If the prospect of paying a large property tax bill twice a year is daunting, consider the up and downsides of having an escrow account, also known as a mortgage impound account.
Did you think that when you stopped renting and started owning, you’d finally get your deposit back for good? Think again. If you decide to buy a house with a down payment of less than 20%, your lender may require you to make a deposit on your homeowners insurance, private mortgage insurance, any required additional insurance (like flood insurance) and your property taxes.
Since low down payment borrowers are considered to be a higher risk due to their lower personal stake in the property, lenders want some level of assurance that the state will not seize the property because of non-payment of property taxes, and that borrowers won’t be without homeowners insurance in the event that the property is damaged. An impound account ensures that the only person who will become owner of the house in case of default will be the lender.
An escrow account, also called a mortgage impound account, is an account the lender uses to pay the borrower’s non-mortgage related property ownership expenses. The big expense covered by escrow accounts is property taxes, but they can also be used to pay homeowner’s insurance and homeowner’s association dues. At close of escrow, the borrower usually prepays a couple of months’ worth of taxes and insurance into the mortgage impound account; thereafter, the taxes, insurance and other costs are rolled into the mortgage payment and the lender breaks the single payment up and directs it to the appropriate payee.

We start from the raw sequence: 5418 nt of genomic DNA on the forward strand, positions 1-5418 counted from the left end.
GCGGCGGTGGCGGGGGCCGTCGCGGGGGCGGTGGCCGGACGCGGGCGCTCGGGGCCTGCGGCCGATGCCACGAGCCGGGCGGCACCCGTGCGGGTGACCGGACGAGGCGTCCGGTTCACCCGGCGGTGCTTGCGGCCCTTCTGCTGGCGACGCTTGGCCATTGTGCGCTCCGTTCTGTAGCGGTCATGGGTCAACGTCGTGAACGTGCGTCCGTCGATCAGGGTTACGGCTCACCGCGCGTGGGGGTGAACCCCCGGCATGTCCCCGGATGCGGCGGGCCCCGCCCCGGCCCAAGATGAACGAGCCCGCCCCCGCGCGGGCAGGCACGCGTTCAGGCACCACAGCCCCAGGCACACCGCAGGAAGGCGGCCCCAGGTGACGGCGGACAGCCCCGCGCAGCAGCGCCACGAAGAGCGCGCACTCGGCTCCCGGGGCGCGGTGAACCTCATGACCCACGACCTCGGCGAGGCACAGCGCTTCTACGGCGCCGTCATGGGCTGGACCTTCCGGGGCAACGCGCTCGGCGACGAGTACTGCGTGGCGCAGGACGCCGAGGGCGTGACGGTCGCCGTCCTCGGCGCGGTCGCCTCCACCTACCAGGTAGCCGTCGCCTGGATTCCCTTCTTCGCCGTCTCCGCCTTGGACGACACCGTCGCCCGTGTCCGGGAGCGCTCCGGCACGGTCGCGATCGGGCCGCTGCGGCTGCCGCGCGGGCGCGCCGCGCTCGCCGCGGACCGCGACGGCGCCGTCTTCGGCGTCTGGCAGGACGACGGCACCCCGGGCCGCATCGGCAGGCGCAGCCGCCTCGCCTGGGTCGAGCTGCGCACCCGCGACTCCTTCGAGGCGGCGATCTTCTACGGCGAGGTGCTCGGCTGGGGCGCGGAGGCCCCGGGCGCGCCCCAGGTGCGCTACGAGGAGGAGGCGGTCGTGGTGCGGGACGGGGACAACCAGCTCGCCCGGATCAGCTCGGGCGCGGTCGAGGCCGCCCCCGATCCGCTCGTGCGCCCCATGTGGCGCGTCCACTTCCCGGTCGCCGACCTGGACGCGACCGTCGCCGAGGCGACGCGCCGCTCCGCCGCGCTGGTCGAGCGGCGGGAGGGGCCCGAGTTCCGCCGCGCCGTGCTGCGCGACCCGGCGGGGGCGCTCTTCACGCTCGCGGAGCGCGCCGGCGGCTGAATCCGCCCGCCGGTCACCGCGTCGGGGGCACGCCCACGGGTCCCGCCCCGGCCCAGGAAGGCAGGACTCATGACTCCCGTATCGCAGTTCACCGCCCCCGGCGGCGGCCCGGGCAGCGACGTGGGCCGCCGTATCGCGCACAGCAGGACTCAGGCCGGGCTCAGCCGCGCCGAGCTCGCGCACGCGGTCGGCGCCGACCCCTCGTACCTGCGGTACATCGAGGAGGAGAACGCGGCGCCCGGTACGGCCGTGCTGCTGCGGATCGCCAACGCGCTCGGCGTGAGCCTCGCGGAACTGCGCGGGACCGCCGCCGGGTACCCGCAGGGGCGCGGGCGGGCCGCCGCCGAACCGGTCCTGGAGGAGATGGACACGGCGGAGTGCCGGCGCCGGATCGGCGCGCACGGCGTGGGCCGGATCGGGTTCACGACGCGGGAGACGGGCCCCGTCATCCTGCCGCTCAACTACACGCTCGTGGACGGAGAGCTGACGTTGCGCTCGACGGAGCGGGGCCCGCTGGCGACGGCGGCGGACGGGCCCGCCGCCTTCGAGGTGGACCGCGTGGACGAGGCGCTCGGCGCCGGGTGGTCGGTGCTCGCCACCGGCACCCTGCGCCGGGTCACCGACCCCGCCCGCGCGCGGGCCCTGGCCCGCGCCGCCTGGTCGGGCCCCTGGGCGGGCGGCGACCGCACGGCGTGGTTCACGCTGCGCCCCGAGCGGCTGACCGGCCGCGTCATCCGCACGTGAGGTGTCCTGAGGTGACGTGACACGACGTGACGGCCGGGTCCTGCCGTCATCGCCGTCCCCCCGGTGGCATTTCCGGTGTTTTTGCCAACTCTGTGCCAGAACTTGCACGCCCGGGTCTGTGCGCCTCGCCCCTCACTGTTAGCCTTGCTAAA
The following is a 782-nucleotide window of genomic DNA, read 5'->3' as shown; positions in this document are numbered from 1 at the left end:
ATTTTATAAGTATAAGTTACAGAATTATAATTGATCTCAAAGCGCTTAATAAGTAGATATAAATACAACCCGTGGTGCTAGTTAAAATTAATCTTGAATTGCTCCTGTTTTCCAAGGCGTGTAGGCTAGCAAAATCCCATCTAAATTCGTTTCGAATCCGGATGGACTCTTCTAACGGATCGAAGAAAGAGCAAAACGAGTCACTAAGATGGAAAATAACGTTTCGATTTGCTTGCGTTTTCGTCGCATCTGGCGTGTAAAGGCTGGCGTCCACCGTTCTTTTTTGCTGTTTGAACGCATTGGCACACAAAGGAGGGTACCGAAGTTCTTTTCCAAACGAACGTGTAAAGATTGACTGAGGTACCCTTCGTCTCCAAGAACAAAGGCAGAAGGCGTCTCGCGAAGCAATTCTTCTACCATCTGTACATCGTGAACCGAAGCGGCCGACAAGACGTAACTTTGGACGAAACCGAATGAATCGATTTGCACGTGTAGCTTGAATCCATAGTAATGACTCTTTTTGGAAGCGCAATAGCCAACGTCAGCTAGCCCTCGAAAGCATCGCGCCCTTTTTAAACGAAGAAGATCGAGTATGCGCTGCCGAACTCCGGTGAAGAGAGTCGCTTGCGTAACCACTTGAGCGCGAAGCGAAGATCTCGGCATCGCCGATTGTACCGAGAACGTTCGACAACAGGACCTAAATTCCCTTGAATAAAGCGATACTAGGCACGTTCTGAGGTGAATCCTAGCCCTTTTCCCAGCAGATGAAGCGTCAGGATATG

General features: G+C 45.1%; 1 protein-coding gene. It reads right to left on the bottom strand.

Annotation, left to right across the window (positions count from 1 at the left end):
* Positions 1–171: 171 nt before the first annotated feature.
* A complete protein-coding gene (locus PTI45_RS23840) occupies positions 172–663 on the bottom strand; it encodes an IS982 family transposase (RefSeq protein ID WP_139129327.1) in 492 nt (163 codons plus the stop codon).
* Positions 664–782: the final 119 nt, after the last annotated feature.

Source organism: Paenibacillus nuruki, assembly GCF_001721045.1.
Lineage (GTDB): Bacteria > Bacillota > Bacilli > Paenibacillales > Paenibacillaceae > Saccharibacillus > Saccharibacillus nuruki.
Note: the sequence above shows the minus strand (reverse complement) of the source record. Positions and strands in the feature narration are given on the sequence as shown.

There are a number of implications that arise when an escrow account is put in place for a loan:
- Sticker shock prevention. Property taxes are collected by most counties twice per year. With an escrow account, the lender collects a prorated amount toward the annual tax and insurance bills every month, preventing borrowers from getting socked with a big lump sum tax bill that is harder to pay.
- Convenience. Homeowners who have their taxes, insurance and even HOA dues collected via escrow account make a single payment monthly that covers all these bills, rather than having to write multiple checks on different schedules to the mortgage company, tax assessor, insurance company and HOA. This minimizes the discipline and organization required to pay all these items consistently on time.
- Lost interest. Most escrow accounts do not bear interest, though some states do require escrow accounts to pay at least a small interest rate. Some consumer advocates bemoan the loss of potential interest homeowners could be earning on their tax and insurance monies. Owners with sufficient equity in their homes to opt out of having an escrow account can replicate the convenience of an impound account, without the disadvantage of lost interest, by having the monthly allotment of tax and insurance funds automatically directed to an interest-bearing savings account until it is time for the bi-annual tax and insurance payments.
- Fluctuations in monthly payment. Usually, lenders adjust escrow accounts and, thus, their borrowers’ escrow payments, on an annual basis. Property taxes, assessments and insurance premiums change annually, so escrow accounts need to be tweaked to match. As such, even if you have a 30-year fixed rate mortgage, with an impound account, your monthly mortgage payment may change from year to year. (Realistically, though, without an escrow account, the non-mortgage costs of ownership will still fluctuate — they just would not impact the actual mortgage payment.)
For many homeowners, a mortgage impound account is necessary. Without them, lenders might not be willing to give mortgages to borrowers with low down payments. The best way to deal with a mortgage impound account is to understand how it works, monitor it carefully and get rid of it when you can.